It’s hard to ignore that this year’s International Women’s Day coincides with the one-year anniversary of the start of COVID-19 lockdowns in the US. These past twelve months have been traumatic for most Americans, and especially for the most vulnerable among us.
According to the World Economic Forum, we were over 250 years away from closing the global gender economic gap as of December 2019. There is no question that the gap has only widened due to the impact of the pandemic – both economic and structural. Women and especially Women of Color have been disproportionately likely to lose their jobs. And since over 60% of US schools are still either virtual or hybrid, many other women have fallen victim to the incomprehensible juggle of simultaneous full-time schooling and full-time work.
According to a recent study fielded by Deloitte among 400 working women in 9 countries, nearly 82% of women said their lives have been negatively impacted by the pandemic. 65% have more responsibility for housework, and 53% of those with children had taken on home-schooling education responsibilities. Nearly half (45%) of workers say they are working more.
Meanwhile, many people feel that the new normal of work-from-home – which started with the promise of more flexibility – has ended with a scenario in which we never leave work. According to Asana, 60% of workers say they are doing more “work for work’s sake.”
Burnout is ubiquitous. The pain and helplessness of many women is readily apparent in the Fairygodboss community where women come together anonymously to share their career experiences. Women who’ve lost their jobs due to the pandemic are having enormous difficulty landing the next role, and those who’ve remained in the workforce feel isolated and exhausted. The fallout is so apparent that The New York Times recently devoted an entire print newspaper section to the topic, entitled “American’s Mothers Are In Crisis.” Everywhere I look in my personal life, I see women who are spent.
So what is there to do? This IWD, I’m redoubling my efforts to lift other women up. Here’s what I’m thinking about.
1. Assume Positive Intent.
Brene Brown has been a tremendous source of inspiration to me throughout good times and bad. One of my favorite teachings of hers is to “assume positive intent.” People (myself included!) make mistakes and get things wrong all the time – and often, our default is to connect their mistake or offense with intent. But in most cases, no one intends to do wrong by each other. And especially in our overtaxed, exhausted states, many of us are mistepping more than usual.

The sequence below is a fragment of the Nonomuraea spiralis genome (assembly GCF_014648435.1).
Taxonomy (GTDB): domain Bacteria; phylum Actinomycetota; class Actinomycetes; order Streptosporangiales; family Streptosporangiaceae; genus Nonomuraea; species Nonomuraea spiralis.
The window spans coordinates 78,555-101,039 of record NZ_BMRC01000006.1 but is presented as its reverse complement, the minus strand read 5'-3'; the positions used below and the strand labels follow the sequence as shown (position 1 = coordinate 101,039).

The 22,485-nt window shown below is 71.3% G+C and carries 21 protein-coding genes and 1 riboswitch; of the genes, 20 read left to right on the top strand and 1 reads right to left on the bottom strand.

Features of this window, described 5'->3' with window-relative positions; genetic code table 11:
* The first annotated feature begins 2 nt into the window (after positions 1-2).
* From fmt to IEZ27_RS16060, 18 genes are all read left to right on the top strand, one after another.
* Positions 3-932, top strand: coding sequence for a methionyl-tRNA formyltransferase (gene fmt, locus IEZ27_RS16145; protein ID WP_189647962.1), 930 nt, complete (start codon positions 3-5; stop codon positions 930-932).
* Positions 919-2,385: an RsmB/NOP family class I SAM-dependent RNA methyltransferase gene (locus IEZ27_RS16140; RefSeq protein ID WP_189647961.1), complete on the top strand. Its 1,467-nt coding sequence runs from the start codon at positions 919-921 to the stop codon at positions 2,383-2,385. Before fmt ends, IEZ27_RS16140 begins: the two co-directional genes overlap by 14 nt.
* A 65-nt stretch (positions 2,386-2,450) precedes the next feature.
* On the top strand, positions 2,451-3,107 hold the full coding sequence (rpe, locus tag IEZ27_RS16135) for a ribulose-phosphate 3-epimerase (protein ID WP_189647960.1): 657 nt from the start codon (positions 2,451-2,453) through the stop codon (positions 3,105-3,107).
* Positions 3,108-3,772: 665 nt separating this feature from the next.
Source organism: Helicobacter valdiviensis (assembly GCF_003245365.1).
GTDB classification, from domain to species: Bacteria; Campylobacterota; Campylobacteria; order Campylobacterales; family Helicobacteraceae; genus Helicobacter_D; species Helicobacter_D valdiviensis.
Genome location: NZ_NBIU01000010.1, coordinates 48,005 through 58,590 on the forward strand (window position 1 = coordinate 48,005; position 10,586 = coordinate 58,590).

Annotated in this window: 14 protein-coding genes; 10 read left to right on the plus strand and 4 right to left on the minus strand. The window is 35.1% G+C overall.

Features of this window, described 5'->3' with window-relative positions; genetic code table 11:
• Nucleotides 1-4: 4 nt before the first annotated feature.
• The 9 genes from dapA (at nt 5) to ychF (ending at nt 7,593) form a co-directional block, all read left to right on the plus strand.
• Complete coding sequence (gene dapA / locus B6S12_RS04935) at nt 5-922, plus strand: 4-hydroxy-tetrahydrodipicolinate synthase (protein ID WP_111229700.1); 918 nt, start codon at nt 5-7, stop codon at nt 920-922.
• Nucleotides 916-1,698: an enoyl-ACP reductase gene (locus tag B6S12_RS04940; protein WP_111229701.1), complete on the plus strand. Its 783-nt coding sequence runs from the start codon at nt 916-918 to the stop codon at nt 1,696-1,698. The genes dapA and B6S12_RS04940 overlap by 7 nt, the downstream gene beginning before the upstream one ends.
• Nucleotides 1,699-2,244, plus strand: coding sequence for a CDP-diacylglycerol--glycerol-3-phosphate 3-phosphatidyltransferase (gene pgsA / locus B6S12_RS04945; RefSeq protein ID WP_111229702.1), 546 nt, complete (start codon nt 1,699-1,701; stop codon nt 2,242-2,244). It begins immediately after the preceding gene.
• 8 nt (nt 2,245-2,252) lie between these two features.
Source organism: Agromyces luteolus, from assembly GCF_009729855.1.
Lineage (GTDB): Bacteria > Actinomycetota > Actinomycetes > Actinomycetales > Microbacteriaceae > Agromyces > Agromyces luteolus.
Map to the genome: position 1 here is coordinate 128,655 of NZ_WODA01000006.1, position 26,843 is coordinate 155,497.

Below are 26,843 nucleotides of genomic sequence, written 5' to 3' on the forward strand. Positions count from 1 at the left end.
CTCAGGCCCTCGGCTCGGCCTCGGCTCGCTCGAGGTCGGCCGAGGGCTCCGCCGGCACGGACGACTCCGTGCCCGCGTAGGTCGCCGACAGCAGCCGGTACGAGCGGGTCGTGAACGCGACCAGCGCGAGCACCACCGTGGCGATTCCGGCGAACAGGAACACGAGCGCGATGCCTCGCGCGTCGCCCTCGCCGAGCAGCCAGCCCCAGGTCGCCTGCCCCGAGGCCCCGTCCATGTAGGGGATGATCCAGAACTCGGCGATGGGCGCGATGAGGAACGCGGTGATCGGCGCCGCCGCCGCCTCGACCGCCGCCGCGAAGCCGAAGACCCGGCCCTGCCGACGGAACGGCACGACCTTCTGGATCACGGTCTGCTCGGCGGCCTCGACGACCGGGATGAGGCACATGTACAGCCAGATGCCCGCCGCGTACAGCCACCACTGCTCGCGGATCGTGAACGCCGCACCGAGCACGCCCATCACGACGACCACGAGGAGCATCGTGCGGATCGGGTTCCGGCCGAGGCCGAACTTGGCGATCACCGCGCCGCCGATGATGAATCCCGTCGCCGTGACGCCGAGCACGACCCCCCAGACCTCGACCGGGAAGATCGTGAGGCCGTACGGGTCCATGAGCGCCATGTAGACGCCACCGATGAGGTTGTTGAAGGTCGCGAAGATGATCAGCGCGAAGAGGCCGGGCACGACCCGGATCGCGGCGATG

As I consider the other women in my life this IWD, I’m thinking about how I can take a breath and pause before reacting to situations. I’m trying to spend more time thinking about where they may be coming from before taking offense and I’m practicing forgiveness. I hope others will do the same for me.
2. Listen and Encourage.
Recently, I’ve had the opportunity to serve as a mentor in the first ever Fairygodboss Job Search Bootcamp, working with three phenomenal women who’ve lost their jobs as a result of Covid. Their struggle and perseverance has given me humility. It is so hard to wake up every day in the face of these difficulties, especially with family and friends watching from the sidelines.
If I could give each of them a job, I would do it in a heartbeat. But since I can’t (or not the right job, anyway) the best thing I can do is provide them with a sounding board. The emotional load of this experience is so heavy. For many women, their most urgent need is a way to unload it just a little bit.
Right now, one of the easiest and best ways we can support each other is to make time to connect, listen, and respond with encouragement. Often, the best gift we can give is an infusion of positivity.
3. Stand Up for Each Other.
While many women are negatively impacted by the pandemic, it’s clear that some are facing greater challenges. Black women experience a double trauma every day due to ongoing racial injustices, and many are still uneasy following the events of last summer. Latina women have been greatly affected by job losses. And Asian-American women are now confronting a new epidemic of discrimination and violence.
As I think about how I can help lift other women up this IWD, I’m thinking specifically about how I can learn more about helping other women and lend my voice to supporting them. This crisis affecting women will not be resolved until all of us are able to find equal footing.
Georgene and I conceived Fairygodboss as a platform through which women can lift each other up and support each other in our time of need. Never has this chorus of support been more necessary.